More than a third of young Tasmanians who responded to a poverty survey say they have stolen food to survive.
Described as confronting and shocking, The Real Youth Survival Report, co-ordinated by Colony 47, will be used to pressure the federal government to increase Newstart and the Youth Allowance.
In a rare show of tri-partisanship, Human Services Minister Roger Jaensch, Labor's Alison Standen and Greens leader Cassy O'Connor joined Colony 47 chief Danny Sutton in urging action on youth poverty.
Kyle Rowbottom, 21, of Lenah Valley, who drafted questions for the survey told of young people stealing food to survive and the challenges of surviving on $40 a day.
"It's been hard working over a couple of weeks to be the voice of the young ones struggling with meals who have to force themselves to walk in somewhere and push themselves to steal food or a meal to survive for the next days," Mr Rowbottom said.
"You know it was remarkable that people actually answered it [the question about stealing food] and we got a lot of feedback that they're struggling.
"There's plenty more that I know that haven't answered questions but I think they're just scared to get their voices out there.
"It's heart warming to be here to stand up for the young ones and push forward so we can get a voice out."
Mr Rowbottom, who lives with his grandmother, said he left school before finishing year 10, was learning to drive and while struggling to find work was hopeful of fulfilling his dream to become a chef.
The report, by unemployed Tasmanians aged between 15 and 24, was based on a survey ahead of Anti-Poverty Week.
In four weeks, there were 66 responses to 16 questions and 36 per cent of respondents said they stole food because they were hungry, 84 per cent said they were living in financial stress and 47 per cent said their financial situation put them at risk of homelessness. Two-thirds of respondents said they faced barriers in finding work because of their financial situation.
Mr Jaensch fell short of supporting a rise in Newstart and Youth Allowance but said the federal government should listen to the concerns of young people in the report.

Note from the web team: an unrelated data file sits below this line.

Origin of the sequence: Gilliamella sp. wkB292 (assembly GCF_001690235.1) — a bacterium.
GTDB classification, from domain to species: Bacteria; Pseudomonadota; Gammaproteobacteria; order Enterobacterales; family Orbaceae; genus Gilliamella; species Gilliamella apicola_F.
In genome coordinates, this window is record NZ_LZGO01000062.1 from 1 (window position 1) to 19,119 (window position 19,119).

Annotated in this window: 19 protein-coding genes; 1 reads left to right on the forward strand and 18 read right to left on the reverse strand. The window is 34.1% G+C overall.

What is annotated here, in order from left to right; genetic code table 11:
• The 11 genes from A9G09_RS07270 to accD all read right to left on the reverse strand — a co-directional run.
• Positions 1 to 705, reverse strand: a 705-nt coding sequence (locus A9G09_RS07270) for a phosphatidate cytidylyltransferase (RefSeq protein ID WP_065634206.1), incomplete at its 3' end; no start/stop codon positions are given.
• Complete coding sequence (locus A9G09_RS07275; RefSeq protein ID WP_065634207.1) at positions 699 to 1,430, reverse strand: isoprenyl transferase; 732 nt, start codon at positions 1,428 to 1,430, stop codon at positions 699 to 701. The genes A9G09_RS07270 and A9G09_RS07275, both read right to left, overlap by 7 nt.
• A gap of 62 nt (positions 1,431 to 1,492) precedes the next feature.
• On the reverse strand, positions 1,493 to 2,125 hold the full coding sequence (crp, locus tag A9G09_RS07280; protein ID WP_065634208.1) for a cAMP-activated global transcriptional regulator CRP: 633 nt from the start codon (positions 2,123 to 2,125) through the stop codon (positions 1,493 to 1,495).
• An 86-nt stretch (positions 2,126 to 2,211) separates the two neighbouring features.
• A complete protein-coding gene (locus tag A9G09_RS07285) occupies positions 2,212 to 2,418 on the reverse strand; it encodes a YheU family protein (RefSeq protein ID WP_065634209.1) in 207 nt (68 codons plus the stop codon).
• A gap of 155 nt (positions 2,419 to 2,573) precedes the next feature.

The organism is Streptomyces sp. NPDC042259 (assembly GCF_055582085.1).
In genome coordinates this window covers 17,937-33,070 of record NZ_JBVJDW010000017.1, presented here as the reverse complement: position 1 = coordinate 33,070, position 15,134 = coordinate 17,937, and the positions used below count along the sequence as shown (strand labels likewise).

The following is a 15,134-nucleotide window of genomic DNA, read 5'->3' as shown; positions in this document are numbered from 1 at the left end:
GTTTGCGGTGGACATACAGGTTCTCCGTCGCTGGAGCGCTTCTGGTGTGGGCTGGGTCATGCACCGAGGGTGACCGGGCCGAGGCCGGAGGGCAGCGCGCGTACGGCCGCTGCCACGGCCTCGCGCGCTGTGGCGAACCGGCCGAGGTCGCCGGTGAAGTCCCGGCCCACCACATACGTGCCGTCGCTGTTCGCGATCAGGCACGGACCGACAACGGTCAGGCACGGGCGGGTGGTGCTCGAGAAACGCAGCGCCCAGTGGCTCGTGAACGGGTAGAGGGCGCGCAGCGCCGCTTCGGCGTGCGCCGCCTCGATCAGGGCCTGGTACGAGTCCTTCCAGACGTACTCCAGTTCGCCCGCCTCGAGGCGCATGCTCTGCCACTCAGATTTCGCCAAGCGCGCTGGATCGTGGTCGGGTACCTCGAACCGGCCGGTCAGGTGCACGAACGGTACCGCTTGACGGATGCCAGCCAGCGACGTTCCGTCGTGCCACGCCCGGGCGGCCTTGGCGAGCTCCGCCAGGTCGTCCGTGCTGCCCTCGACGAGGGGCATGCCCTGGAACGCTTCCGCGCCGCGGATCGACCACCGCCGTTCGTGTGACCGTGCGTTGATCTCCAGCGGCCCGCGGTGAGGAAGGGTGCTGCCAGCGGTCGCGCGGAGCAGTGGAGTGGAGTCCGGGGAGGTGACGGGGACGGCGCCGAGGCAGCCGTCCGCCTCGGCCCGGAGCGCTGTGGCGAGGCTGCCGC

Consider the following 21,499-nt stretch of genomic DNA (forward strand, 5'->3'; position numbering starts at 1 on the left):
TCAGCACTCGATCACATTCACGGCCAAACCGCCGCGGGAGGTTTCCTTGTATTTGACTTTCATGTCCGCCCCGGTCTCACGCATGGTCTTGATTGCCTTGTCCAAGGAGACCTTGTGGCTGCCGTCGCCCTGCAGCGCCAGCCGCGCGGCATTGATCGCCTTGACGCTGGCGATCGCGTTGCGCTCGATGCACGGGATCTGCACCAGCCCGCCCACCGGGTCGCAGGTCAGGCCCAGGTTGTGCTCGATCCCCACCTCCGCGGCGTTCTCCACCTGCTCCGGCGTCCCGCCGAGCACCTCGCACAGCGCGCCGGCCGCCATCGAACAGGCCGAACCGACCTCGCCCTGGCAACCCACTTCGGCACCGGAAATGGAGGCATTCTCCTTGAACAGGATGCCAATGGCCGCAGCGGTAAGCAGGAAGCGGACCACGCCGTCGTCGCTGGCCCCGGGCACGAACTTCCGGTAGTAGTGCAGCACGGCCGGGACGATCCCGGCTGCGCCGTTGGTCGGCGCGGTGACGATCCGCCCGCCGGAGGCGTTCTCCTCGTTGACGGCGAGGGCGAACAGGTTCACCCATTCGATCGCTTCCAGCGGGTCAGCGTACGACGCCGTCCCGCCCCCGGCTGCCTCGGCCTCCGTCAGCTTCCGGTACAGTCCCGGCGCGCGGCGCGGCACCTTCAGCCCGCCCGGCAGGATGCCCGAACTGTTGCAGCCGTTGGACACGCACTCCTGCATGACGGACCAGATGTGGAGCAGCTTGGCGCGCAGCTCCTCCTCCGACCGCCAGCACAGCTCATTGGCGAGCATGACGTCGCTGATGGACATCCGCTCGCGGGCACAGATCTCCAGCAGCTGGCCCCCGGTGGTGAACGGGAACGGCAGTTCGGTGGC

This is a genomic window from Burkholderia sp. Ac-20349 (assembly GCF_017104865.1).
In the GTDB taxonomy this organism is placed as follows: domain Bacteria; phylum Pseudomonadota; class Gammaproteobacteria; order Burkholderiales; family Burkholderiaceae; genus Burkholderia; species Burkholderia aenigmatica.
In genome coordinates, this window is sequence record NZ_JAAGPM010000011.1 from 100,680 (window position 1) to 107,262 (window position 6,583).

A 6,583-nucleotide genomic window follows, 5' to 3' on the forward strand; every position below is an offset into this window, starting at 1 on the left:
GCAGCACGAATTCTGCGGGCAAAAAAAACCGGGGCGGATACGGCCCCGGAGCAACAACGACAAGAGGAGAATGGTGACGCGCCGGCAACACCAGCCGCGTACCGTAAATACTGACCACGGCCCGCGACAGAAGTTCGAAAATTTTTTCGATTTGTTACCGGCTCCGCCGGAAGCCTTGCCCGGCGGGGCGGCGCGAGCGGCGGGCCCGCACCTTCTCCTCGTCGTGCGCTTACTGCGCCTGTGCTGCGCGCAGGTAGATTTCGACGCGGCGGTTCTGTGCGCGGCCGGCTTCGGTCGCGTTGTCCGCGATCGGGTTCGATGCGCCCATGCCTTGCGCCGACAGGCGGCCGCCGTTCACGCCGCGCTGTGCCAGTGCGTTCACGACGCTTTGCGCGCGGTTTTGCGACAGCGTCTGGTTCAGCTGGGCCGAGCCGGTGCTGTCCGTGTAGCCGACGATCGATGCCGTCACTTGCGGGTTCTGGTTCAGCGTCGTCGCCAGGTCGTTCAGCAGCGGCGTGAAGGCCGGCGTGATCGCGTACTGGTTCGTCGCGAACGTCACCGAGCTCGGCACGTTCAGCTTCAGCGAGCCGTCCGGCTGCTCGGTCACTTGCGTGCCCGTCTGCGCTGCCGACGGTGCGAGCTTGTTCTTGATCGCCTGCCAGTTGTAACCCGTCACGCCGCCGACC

Mr Sutton said Anti-Poverty Week would focus on young people and the "confronting" report.
"This report should open the eyes of everyone who reads it," Mr Sutton said.
"It contains the very real and compelling views of young people about the challenges in their lives that are created by financial stress.
"The knock-on effects are profound, ranging from homelessness to poor nutrition to lack of transport options, unemployment and dropping out of the education system."
Mr Jaensch said governments had to listen to young people.
"The people who have written that report and the people that they have drawn from are the experts in their own lives," he said.
"We've got to listen to what they have to say.
"The government in Canberra needs to be listening to the voices of young people in making any future decisions [about Newstart and Youth Allowance].
"I don't challenge any of the accounts that those young people have put forward."
Ms Standen said the report showed how difficult it was for young people to find housing and urged Mr Jaensch to lobby for an increase in payments for young people.
"It clearly paints a picture of young people being stretched beyond their means of sometimes resorting to desperate things like stealing food, having insecure accommodation and struggling to find a roof over their heads," she said.
"I think that having a roof over a person's head secure accommodation from which to access further education and work is a fundamental human right."
Ms O'Connor said the report was "deeply confronting".
"When you read those stories of the young people who contributed to that report there's a sense of being forgotten. They're disillusioned, some of them are despairing because of poverty."